Other useful data structures are: calendar events, map locations or pre-defined emails. Did you know it’s even possible to encode a wifi network identification as a QR code? Allow people to scan a code at a conference to easily connect to the wifi. Support for such lesser known data formats depends not only on the manufacturer of the barcode scanning application you are using, but also on the phone being used. It will take a while before applications like this catch on. The fact that a QR code on a business card is still considered ‘sexy’ will however hopefully aid adoption of QR codes for structured data.

QR codes with application specific data

The third application area of QR codes is the least commonly used, but potentially the most powerful one. Since QR codes can be used to transmit any data, we can make specific applications to recognize specific types of data. At Egeniq we use this method for example to authenticate users in a security application.

The key to this way of working with QR codes is to integrate the QR scanner into a mobile application that understands how to process the data in specific codes. Arbitrary QR code scanners would simply see the structured data without being able to interpret it. While this may seem a disadvantage, it is actually a great way to integrate QR codes in a non-intrusive way into existing applications. (And good to know: there are ways to have it both ways – we can encode QR codes that a generic QR code application can automatically forward to an application that is able to understand the data).

Here are some example applications:

  • A public transport company could add a scanner into their time table application. Scanning a code on a train or bus with the application would then navigate directly to the time table for this train (no need to ask someone ‘is this train going to Santa Clara?’).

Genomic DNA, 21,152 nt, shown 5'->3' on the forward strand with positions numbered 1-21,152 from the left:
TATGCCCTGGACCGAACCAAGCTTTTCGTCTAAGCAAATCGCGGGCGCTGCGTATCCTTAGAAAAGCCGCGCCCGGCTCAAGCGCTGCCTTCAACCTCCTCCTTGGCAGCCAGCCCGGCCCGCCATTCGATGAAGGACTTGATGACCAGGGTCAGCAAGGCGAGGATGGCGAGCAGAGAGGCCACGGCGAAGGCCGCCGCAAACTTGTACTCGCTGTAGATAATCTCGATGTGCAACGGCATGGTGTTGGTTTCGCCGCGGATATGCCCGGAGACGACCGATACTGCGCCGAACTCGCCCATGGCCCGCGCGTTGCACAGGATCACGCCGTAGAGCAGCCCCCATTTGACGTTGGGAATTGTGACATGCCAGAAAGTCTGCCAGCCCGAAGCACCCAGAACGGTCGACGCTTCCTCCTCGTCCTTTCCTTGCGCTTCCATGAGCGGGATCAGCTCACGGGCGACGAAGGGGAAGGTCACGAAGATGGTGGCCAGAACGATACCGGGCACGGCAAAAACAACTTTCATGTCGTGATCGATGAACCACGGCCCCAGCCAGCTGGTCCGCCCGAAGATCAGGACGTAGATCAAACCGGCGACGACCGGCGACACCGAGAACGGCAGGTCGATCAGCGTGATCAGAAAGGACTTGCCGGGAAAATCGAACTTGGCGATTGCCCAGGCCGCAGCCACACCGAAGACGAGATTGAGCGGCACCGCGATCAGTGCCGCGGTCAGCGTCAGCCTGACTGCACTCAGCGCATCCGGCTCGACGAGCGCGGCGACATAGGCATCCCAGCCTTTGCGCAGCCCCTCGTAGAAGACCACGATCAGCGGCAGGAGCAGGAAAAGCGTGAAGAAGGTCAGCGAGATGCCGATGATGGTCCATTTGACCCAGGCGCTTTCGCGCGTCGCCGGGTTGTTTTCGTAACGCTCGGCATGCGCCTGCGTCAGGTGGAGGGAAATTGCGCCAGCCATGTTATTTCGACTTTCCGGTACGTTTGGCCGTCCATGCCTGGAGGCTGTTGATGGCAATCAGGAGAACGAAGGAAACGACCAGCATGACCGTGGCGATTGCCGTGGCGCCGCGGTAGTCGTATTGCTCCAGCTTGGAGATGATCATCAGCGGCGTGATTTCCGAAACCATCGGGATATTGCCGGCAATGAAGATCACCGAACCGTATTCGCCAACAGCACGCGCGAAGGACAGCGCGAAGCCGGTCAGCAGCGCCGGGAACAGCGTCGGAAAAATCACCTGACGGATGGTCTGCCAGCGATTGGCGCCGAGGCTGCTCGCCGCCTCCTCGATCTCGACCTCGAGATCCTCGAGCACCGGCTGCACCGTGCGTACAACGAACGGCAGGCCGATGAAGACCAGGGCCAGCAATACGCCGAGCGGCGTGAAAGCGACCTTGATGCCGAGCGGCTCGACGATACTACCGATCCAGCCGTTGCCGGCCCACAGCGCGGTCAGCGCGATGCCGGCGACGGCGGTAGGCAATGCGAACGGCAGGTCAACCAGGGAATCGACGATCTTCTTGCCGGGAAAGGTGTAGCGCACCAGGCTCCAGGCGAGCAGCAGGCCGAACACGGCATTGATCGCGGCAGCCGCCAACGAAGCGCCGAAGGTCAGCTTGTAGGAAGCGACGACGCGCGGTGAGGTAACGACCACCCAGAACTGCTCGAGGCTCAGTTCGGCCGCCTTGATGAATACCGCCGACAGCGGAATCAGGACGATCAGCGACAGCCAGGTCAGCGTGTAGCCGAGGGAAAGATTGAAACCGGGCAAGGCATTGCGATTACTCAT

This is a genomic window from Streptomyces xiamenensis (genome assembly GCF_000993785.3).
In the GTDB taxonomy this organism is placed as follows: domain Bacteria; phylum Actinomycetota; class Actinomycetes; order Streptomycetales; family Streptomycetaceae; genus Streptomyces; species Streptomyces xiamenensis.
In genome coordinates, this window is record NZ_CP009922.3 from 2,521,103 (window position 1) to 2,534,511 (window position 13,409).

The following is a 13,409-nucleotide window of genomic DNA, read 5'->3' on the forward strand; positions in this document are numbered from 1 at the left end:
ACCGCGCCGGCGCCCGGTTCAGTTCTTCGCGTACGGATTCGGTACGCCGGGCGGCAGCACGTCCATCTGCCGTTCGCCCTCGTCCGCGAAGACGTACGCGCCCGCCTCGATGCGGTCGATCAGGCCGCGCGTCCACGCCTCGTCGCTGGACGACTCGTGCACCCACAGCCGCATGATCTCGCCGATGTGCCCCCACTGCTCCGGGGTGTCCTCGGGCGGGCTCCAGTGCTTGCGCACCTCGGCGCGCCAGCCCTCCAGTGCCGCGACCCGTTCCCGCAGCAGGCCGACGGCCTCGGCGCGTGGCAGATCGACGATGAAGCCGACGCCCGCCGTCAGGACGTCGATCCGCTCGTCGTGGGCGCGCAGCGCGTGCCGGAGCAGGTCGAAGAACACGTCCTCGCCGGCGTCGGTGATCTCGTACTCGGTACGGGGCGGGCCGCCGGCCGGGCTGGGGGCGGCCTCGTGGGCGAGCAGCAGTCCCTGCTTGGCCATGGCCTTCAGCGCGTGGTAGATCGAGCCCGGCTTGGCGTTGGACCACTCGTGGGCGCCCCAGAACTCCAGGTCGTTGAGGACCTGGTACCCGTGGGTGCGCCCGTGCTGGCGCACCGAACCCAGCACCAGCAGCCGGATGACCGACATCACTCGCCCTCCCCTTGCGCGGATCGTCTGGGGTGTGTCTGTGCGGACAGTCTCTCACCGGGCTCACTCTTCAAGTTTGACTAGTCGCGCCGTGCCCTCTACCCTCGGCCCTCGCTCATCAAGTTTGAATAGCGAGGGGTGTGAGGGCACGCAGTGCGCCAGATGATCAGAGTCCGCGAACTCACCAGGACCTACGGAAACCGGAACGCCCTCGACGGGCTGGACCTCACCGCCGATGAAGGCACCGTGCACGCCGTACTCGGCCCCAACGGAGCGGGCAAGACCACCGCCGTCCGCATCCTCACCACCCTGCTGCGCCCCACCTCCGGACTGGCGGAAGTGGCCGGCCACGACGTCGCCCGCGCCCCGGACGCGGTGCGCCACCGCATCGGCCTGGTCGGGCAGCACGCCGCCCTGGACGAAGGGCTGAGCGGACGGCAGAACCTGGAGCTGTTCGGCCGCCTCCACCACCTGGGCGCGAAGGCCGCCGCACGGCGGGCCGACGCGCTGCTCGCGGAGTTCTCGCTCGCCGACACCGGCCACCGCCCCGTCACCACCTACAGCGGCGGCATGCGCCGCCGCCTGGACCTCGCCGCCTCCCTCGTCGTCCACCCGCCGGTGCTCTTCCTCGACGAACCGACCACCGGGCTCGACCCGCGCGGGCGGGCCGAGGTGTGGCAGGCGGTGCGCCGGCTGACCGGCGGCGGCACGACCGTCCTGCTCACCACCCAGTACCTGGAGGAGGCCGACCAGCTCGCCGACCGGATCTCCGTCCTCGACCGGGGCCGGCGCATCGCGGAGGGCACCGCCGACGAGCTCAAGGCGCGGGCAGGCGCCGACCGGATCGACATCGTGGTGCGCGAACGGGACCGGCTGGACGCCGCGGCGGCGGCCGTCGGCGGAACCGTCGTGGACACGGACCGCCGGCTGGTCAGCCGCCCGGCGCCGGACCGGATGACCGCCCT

• A console game could display a QR code that a gamer could scan with the mobile version of the same game, for example to exchange saved games or to use ‘second screen’ functionality such as game statistics during play.
  • An e-commerce app could scan a product QR code that directly adds a specific discount to your basket.
  • Furniture retailers could display QR codes in their catalogue that, when scanned with their mobile app, would generate a shopping basket, direct them to the right location within the physical store or directly order the item.
  • Scanning a QR code on a delivery package could display package details right in the app of the delivery company.

An important advantage of in-app QR scanning is that users do not need to worry about getting the right scanning app, and with simple instructions they can use the functionality directly from their apps when it makes sense. Adoption of QR codes, when built right into the applications, is then a no-brainer.

Conclusion

There are many ways to make use of QR codes. In this article I have highlighted a number of application areas. As the technology evolves and more and more devices get native QR code scanning abilities, we will see applications move beyond simple human readable text or QR codes containing URLs. When that happens companies can create an experience that enhances user comfort and that has added value for both the users and the company itself.

At Egeniq, we have experience with using QR codes in a number of ways; if you need help finding out how you could benefit from this technology, feel free to contact us.

[...] This post was mentioned on Twitter by Ivo Jansch and Markus Eisele, Egeniq. Egeniq said: New blog post by @ijansch: QR tags beyond the hype – http://bit.ly/gLRkSx #qr #mobile [...]

[...] the Egeniq blog today there’s a new post from Ivo Jansch looking at QR tags, one of the new “hot” trends that’re showing [...]